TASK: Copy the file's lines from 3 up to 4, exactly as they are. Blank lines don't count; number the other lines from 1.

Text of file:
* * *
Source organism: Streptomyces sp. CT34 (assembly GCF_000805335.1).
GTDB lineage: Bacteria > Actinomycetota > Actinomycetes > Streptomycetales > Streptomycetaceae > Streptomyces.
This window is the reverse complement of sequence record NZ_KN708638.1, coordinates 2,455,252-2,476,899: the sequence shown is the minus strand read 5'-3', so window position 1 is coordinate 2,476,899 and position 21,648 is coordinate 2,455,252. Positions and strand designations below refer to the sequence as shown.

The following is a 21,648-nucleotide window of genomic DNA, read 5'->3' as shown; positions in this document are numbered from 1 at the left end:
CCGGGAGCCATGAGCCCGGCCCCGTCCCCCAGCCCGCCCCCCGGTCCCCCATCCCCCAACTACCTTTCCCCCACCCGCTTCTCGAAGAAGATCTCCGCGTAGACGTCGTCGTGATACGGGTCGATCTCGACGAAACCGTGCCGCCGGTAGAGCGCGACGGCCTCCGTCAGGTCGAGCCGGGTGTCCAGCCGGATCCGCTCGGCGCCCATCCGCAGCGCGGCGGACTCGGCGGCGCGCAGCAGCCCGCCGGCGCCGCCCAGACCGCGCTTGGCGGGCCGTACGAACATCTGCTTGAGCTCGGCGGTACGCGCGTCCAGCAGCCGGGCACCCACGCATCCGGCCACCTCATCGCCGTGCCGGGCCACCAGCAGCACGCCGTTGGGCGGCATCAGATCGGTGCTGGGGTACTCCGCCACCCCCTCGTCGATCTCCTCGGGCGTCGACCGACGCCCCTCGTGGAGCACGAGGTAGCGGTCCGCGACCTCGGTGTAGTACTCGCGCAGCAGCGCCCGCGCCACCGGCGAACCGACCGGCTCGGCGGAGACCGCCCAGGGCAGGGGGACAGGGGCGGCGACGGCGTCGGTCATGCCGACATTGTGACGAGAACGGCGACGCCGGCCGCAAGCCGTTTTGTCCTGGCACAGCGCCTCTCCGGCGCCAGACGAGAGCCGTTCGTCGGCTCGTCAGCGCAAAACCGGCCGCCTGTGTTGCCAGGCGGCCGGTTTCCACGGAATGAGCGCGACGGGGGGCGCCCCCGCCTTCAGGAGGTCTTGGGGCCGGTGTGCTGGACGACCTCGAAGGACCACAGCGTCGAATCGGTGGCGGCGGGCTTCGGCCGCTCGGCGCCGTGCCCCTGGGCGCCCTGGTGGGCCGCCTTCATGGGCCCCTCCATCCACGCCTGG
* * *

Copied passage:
This window is the reverse complement of sequence record NZ_KN708638.1, coordinates 2,455,252-2,476,899: the sequence shown is the minus strand read 5'-3', so window position 1 is coordinate 2,476,899 and position 21,648 is coordinate 2,455,252. Positions and strand designations below refer to the sequence as shown.

The following is a 21,648-nucleotide window of genomic DNA, read 5'->3' as shown; positions in this document are numbered from 1 at the left end: